In her last semester at Loyola University Chicago and as editor-in-chief of The Loyola Phoenix, Nicky Andrews reflects on her time as she begins to apply for post-grad jobs.
This past week I started applying to jobs for after graduation. After hearing of my peers’ jobs that are already set in stone, the stress of securing a stable position has been on the forefront of my mind.
Over these past couple years, I’ve been told that I’m heading into a dying industry. A phrase that always was said with a level of urgency to jump ship and swim for safety while I can. While I can admit to questioning my career choice a number of times, especially when I see weekly tweets of reporters announcing they were a part of the newest wave of layoffs, I always come back to the fundamental reasons why I chose to pursue journalism in the first place.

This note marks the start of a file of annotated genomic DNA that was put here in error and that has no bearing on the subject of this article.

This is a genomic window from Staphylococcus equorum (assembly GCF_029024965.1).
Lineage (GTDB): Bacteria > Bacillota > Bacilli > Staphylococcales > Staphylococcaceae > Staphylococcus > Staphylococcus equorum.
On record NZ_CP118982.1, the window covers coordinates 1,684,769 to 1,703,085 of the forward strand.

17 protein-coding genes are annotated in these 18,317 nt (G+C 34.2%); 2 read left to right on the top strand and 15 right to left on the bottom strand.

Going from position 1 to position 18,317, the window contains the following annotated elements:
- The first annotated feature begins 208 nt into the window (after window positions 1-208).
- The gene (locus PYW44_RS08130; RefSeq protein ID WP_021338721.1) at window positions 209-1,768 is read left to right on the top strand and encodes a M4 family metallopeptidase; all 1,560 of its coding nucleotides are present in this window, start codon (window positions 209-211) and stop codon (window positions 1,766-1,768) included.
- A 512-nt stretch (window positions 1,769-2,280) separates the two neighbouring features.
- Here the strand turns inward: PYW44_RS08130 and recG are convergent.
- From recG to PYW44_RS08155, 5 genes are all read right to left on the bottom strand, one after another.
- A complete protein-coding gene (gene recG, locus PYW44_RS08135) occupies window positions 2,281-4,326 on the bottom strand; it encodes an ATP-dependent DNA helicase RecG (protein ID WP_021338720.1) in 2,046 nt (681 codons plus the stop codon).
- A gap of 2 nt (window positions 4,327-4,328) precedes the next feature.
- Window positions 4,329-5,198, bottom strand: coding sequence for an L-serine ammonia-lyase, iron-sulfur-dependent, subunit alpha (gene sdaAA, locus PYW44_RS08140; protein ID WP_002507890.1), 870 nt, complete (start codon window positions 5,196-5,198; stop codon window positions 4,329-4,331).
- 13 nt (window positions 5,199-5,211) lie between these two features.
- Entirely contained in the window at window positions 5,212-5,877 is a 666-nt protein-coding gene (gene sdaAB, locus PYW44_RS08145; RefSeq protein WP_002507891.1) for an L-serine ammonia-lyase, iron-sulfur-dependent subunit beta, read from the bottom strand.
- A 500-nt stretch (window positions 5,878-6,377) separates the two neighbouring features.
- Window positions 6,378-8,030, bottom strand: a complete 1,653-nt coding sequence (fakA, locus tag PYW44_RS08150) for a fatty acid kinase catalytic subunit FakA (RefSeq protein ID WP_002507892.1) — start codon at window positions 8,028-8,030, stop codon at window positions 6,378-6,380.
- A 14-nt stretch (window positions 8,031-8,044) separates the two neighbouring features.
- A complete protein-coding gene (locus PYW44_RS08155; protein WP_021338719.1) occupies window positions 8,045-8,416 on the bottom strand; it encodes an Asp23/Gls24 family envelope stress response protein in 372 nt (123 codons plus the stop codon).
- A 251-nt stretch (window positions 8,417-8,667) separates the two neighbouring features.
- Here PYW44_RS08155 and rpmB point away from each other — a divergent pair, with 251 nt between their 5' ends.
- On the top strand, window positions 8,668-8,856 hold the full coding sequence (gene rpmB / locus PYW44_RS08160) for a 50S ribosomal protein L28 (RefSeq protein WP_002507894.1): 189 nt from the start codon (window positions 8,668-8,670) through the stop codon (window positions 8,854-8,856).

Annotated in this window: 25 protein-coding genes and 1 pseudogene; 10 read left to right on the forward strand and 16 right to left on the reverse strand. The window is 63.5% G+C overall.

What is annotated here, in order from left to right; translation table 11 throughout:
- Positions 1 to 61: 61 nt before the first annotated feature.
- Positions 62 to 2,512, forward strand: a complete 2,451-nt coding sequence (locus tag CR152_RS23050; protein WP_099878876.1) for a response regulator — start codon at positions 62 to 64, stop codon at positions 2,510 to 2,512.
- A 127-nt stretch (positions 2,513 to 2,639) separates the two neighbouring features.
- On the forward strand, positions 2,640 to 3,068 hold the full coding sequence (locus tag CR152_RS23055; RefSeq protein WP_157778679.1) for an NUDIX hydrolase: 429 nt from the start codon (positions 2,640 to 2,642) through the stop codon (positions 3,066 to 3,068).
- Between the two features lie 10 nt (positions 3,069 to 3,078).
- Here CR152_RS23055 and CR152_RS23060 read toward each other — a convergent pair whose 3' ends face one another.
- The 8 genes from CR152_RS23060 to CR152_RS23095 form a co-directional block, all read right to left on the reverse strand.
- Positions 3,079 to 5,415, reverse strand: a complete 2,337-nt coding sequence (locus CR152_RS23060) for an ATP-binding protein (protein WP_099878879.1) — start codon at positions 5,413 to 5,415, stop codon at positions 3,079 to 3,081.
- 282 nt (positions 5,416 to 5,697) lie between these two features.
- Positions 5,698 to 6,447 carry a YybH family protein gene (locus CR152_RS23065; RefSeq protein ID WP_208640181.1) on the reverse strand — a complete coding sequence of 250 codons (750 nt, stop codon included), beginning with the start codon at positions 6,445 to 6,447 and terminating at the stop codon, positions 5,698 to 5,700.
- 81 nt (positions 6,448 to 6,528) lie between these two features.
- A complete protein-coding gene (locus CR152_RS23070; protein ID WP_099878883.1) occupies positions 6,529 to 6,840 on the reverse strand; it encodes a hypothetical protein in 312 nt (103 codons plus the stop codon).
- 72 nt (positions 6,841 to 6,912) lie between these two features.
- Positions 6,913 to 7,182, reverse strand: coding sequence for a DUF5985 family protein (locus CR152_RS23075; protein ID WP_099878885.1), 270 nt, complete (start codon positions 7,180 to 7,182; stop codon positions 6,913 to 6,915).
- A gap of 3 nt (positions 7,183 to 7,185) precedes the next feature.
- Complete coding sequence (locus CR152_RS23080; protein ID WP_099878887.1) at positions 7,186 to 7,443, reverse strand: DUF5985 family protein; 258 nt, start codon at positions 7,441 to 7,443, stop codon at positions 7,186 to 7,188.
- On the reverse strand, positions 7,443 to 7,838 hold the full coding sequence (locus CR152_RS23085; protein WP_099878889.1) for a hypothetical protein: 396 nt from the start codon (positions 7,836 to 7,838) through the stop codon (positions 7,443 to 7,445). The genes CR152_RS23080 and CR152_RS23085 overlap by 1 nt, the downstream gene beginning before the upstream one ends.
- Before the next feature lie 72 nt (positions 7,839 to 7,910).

Not only do I have an immense amount of passion in connecting with my local community and their concerns, but I have always viewed communication and transparency as a necessity to a strongly functional society.
Residents deserve the right to know of the happenings in their neighborhood, city, state and country. Whether the news be considered good or bad, strong journalism reflects the complex nature of life of which everyone should be aware.
It’s a tool for social change, historical documentation, community awareness and education. Journalism is how populations understand themselves and one another.
So, while I may not earn as much as my peers or have the comfort of job security, I will know at the end of the day, I will be working to preserve a societal necessity — something I hope others soon start to believe as well.
In this Valentine’s Day issue, check out coverage on page seven for how to date and dine in Loyola’s dining halls. Then head to the sports section on page 13 to read about how Nora Wollen works to perfect her nail art as well as beat her track records.
Featured image by Austin Hojdar | The Phoenix